On Moon-White Water, Simon Pott’s fifth LP under the name Isvisible/Isinvisible, he seems to find that perfect balance between man and machine. Working once again like a sonic wizard with modular synths, vintage effects, and no overdubs, Pott builds buzzing worlds on Moon-White Water. Despite the improvisational and free-form nature of his work, Isvisible/Isinvisible’s sound feels more connected to melody and song than buzzing electric soundscapes. That is true even more so with his latest, a collection of pop song-length tracks that sound more like Wire, Magazine, and The Cure than Morton Subotnik, Suzanne Ciani, and Wendy Carlos.
I’ve been pretty blown away by Simon Pott’s work, ever since the first time I heard his debut release with Burning Witches Records back in 2018. These noisy, cranky monoliths of tracks that felt just as in tune with the British post-punk scene of the mid-70s as they did with electronic explorations of the late 60s. I listen to his records and just seem to “get” it. I hear a purpose in the circuits and buzzing lights. There’s emotional connection in his work, and previous albums Ghosts Of Furness Vale and Ghosts Of New Mills are very personal pieces of music to Pott. You feel that, despite the raw nature of the music.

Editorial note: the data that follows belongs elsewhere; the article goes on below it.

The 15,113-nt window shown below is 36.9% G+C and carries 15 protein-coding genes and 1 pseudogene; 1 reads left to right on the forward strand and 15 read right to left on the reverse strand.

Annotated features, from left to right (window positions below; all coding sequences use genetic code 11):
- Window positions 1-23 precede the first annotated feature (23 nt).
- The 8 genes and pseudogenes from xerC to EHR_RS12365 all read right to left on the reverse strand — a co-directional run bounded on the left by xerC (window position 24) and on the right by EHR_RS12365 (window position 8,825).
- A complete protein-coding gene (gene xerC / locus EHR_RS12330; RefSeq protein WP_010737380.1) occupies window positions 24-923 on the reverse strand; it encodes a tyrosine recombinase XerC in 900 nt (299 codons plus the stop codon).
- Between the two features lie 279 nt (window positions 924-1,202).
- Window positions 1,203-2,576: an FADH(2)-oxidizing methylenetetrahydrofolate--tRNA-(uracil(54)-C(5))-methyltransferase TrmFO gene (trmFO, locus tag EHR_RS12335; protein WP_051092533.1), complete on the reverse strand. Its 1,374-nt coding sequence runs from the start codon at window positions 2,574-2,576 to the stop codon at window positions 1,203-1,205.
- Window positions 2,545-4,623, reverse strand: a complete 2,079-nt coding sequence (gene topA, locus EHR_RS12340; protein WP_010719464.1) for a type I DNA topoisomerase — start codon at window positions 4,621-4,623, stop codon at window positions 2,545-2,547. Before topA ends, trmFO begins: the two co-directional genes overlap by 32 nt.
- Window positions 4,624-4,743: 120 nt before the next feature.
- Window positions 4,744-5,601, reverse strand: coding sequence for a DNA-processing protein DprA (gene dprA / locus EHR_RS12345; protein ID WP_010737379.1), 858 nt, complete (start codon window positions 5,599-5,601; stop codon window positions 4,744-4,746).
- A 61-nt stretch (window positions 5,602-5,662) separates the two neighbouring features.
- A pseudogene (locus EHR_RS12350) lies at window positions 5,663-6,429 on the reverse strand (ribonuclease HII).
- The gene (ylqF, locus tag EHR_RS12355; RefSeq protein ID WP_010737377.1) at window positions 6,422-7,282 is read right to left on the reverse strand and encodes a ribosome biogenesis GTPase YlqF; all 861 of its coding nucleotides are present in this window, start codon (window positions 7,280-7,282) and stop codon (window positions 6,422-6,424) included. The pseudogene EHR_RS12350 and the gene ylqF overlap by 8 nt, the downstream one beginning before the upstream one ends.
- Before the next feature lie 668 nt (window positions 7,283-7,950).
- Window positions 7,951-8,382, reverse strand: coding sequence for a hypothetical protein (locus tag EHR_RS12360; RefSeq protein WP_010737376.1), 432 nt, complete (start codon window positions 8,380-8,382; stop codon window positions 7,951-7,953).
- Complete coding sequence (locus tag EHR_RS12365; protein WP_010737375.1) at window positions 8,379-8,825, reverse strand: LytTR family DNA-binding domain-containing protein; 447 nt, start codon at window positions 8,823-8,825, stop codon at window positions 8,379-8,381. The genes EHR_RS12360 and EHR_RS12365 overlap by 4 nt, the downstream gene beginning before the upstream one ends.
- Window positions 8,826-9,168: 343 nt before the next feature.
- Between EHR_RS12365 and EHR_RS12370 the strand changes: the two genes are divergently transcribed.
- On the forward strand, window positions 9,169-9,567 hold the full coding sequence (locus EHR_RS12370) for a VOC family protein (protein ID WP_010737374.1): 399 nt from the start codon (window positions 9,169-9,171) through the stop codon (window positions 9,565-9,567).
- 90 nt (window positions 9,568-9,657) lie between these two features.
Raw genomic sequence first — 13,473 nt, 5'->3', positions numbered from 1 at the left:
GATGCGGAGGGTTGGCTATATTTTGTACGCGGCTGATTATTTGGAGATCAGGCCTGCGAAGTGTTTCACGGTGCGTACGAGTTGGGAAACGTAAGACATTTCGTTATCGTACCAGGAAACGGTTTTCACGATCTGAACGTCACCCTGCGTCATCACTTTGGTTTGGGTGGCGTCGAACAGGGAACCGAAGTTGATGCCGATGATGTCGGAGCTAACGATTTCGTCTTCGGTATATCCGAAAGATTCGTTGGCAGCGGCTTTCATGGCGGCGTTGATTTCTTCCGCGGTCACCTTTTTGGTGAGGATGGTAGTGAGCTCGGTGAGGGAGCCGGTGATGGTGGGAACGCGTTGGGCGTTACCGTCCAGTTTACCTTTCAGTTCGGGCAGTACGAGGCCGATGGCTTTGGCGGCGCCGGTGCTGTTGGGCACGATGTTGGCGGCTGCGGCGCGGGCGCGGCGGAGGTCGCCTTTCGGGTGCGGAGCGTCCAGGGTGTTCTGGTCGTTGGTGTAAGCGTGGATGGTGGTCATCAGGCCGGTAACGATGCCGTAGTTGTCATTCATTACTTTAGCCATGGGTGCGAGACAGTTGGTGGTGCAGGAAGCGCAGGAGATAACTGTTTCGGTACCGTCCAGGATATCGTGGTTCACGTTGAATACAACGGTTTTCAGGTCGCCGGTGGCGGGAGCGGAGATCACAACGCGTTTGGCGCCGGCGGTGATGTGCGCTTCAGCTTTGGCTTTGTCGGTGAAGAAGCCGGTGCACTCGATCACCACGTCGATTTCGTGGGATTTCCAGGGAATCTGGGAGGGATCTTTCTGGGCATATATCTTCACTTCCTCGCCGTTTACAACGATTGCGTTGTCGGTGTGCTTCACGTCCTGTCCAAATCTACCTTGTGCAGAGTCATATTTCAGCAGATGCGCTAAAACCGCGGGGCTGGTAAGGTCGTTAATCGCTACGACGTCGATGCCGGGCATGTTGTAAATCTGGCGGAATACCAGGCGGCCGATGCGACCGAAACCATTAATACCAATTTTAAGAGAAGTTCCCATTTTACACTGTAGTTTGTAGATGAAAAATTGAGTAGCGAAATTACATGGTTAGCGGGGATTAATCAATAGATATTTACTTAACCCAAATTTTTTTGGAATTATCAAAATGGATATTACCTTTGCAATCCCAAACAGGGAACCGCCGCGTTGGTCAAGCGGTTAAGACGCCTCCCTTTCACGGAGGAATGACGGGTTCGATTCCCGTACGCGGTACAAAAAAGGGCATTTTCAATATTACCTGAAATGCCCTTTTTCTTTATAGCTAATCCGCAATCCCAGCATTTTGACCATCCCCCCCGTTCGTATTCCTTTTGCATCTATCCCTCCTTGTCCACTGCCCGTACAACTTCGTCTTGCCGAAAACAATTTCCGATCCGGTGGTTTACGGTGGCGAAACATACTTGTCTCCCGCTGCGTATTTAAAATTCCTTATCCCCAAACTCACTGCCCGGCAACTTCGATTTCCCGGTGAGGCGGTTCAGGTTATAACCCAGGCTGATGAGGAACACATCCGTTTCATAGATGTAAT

With Moon-White Water there’s a sense of pairing down. The songs feel tighter and more direct. Something like the mid-album track “Luna Still” wavers and saunters like a stalking android, buzzing and floating along with purpose. There’s a groove there that is hard not to lock into. Title track “Moon-White Water”, for me, is one of the most gorgeous pieces of music I’ve heard from Isvisible Isinvisble. Under three minutes and you feel as if the universe is opening up for you to see its secrets and mysteries. “Under The Still Lake” slithers like a circuital snake. It’s dark, jagged melody carries you along for this mysterious ride.
Moon-White Water was preceded by a remix album. A remix album for Moon-White Water. Typically the album arrives and then we get the remix album, but due to delays in production a remix record was dropped to satiate our Isvisible/Isinvisible appetites. It was interesting, as we got to hear these songs being sort of reverse engineered before we’d ever heard their original forms and shapes. Hearing them now you can appreciate the remixes even more.
From opener “The Raven’s Head” to the dizzying Soft Moon-sounding “Salt Fire” to the upbeat warmth of album closer “Alchemical Travelogue”, Moon-White Water redefines what a modular synth record can sound like. Pott pulls inspiration from the jagged riffs of post-punk and the meandering scope of Krautrock, while re-interpreting those sounds through flickering lights and miles of wires. Isvisible/Isinvisible once again makes an album of free-form electronics that comes across as melody-driven pop songs for androids going thru an existential crisis.
8.3 out of 10
‘Moon-White Water’ is available now via Burning Witches Records. Buy it here.